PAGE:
How to Get Toddler to Stay in Bed: 8 Easy Tricks That Work!

Last Updated on October 4, 2023 by Michele Tripple

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If you are wondering how to get toddler to stay in bed all night you have come to the right place! With the help of family life educators and years of parenting experience, we have found the best ways to get toddlers to stay in bed and sleep.

toddler sleeping in own bed with pink border and white text "how to get toddler to stay in bed: 6 Easy Tricks to Try"

How to Get Toddler to Stay In Bed All Night

Parents can agree that getting their toddler to stay in bed all night may just be one of the most difficult things to do. Some parents even suggest it is harder than potty training! Whether you think this or not, one thing is true, getting a toddler to stay in bed can be a real pain in the, you know what!

With these tips, tricks, and strategies we are going to share from real moms and dads (like you) and family life educators, you will have your toddler dreaming in their bed all night long.

toddler sleeping with text "how to get your toddler to stay in bed"

Set Expectations

When we are raising toddlers, it is easy for us to forget to set clear expectations when it comes to bedtime. We set them throughout the day, but at bedtime, it seems harder for moms and dads. Set clear expectations and remember to talk about them throughout bedtime. As you do this, your toddler will remember the expectations or rules that are required at bedtime.

When setting expectations, it is ok to talk about the transition your toddler made from a crib to a big girl or big boy bed. Explain to them that this new bed allows them to get up when they wake up in the morning.

Remind them of the routine. We will have a bath, then read a story, say prayers, and have a one minute cuddle and then you will stay in bed.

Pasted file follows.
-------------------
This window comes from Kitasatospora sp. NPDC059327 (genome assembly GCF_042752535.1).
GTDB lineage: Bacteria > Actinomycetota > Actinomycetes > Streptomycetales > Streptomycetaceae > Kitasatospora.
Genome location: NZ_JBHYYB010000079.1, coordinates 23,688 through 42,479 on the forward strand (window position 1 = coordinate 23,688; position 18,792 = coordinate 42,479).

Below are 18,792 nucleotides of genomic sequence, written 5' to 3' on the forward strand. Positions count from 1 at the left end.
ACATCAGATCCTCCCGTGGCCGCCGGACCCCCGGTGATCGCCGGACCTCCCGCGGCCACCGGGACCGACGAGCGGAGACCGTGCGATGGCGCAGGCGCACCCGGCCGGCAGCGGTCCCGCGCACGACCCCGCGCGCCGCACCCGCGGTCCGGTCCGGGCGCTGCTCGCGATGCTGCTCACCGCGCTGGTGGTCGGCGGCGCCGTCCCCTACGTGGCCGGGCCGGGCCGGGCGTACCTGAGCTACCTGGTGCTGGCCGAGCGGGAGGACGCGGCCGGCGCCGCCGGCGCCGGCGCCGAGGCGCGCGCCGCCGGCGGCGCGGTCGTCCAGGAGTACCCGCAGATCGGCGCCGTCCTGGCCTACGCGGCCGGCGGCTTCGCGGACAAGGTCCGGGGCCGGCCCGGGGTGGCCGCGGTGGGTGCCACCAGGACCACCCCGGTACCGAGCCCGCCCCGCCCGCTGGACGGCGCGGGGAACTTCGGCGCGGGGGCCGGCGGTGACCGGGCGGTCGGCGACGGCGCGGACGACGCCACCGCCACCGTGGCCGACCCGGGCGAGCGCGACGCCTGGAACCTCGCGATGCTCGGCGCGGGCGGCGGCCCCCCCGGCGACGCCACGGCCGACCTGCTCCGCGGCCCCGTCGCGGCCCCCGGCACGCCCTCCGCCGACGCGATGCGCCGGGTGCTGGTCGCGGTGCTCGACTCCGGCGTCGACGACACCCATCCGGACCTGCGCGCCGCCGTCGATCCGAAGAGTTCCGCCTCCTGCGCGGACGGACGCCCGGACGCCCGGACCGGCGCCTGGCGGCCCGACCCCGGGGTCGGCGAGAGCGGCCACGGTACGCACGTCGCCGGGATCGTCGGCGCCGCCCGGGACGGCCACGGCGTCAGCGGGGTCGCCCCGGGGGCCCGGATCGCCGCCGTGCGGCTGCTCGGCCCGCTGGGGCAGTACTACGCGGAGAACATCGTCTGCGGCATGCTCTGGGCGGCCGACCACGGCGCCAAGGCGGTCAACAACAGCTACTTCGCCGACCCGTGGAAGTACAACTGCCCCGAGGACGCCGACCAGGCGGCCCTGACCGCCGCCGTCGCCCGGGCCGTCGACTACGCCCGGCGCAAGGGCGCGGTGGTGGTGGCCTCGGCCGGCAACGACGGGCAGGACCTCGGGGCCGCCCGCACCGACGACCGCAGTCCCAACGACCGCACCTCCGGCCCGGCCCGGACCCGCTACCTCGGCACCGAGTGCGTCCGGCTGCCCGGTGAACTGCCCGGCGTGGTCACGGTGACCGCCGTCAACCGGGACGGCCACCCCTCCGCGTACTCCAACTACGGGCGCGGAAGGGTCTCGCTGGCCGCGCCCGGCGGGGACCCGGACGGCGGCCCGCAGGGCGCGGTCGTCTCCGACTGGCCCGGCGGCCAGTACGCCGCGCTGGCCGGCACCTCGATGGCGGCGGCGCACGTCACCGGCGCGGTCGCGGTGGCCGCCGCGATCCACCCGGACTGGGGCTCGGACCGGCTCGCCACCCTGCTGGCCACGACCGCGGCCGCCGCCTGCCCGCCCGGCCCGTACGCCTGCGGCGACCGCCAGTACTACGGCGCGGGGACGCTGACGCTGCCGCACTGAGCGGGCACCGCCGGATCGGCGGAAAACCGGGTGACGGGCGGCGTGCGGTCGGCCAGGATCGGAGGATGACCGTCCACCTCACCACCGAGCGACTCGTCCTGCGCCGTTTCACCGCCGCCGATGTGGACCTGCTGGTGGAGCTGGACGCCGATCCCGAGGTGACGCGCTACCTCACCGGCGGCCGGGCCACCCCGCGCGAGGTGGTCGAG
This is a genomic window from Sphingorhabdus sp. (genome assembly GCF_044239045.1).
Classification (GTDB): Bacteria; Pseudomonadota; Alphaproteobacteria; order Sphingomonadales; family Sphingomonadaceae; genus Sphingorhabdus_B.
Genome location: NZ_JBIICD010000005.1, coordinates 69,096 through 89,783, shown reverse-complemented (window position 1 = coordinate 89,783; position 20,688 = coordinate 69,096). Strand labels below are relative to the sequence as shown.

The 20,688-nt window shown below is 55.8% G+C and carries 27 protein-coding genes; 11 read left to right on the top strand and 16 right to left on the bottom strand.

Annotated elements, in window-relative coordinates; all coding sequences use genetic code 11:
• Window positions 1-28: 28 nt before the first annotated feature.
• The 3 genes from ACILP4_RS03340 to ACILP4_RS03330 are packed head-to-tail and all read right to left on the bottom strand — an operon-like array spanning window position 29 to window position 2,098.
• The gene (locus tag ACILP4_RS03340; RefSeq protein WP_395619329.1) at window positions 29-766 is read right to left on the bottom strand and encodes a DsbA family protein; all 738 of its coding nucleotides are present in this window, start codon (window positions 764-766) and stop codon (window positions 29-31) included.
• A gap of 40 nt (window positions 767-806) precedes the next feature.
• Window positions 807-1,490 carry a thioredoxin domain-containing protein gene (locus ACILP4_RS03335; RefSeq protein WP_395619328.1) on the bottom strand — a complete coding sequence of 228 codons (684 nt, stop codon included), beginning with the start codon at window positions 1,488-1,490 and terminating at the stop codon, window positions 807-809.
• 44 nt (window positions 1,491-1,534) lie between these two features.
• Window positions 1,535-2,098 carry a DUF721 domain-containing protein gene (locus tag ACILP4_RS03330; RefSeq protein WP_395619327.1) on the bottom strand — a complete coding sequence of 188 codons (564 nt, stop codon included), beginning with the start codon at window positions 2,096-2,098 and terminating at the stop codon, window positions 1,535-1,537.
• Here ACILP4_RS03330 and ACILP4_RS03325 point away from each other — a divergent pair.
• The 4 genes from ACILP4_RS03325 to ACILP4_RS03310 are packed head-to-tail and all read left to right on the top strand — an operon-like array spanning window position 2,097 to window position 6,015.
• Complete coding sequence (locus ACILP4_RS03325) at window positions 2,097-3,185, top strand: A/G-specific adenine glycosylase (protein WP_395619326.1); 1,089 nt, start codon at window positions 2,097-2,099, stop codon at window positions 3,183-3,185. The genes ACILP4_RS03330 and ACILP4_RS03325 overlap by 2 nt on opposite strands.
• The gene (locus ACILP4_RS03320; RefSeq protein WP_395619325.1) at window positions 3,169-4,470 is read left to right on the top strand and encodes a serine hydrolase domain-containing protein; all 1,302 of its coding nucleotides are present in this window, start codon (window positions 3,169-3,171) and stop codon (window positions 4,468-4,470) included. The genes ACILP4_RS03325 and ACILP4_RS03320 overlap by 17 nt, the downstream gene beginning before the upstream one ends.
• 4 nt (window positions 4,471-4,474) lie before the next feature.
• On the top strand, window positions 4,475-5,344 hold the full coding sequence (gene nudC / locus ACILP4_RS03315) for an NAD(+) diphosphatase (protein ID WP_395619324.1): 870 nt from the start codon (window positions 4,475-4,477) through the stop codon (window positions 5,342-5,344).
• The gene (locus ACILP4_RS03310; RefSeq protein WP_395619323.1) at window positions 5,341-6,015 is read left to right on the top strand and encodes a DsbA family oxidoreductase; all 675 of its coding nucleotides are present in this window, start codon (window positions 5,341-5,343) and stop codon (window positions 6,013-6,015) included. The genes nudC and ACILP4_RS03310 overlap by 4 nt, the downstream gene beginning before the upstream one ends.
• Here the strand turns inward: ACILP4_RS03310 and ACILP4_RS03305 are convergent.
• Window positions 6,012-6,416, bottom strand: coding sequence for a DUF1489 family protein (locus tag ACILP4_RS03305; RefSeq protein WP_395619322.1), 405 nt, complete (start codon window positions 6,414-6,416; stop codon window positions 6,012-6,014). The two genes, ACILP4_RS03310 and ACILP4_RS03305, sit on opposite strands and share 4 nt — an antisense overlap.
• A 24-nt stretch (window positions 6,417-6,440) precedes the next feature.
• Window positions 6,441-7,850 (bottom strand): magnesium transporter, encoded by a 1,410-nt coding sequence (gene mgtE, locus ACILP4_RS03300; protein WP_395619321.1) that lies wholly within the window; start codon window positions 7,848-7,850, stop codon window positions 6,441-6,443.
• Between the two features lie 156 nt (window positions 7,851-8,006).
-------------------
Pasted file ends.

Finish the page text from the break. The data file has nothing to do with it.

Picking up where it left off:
It is important to follow through with the routine to allow your child to understand when boundaries and expectations are set at bedtime both them (the toddler), and you will follow through.


If your toddler is getting up frequently, analyze their schedule. Is bedtime too early because they take a really late nap? Studies show that toddlers should be awake for at least 5 hours between naptime and bedtime. Be sure you are leaving enough time in between to allow your toddler to be sleepy again.

The opposite is also true. Sometimes toddlers and over tired, and you might have to move up the bedtime so your child is not too tired to go to sleep.

Clear the Room of Distractions

One of the number one mistakes most parents make is making a toddler’s room fun! There are toys and books and all kinds of things to stimulate a toddler if they get out of bed.

One of the best things I did was clear the room of distractions. This includes removing books, toys, stuffed animals (except a couple of their favorites that they sleep with), and anything else that can entertain them if they were to get out of bed. At night the room should be dark with no entertainment.

Be sure to also check the room for any safety hazards that they could hurt themselves with.

  • anchor furniture to the walls.
  • Cover plugs
  • Hide wires and chords.
  • Secure blind pulls as well.
Little girl curled up asleep with and open book in her lap.

Interact Briefly When your Toddler Wakes Up

If you are up (which most parents are) when toddlers are trying to go to sleep, more often than not, they can hear you. They hear the TV, you talking, and maybe even the freezer opening to get a well-deserved bowl of ice cream out of the freezer. All of these things can keep your toddler awake and curious to know what you are doing.

We are not saying to stop any of these things, but just be sure that the TV’s volume is low and conversations are a bit quieter.

If your toddler does make an appearance after bedtime, walk them back to bed with minimal interaction. It is best to not even make eye contact with them and keep what you say to them short, “(Your child’s name, it is bedtime.)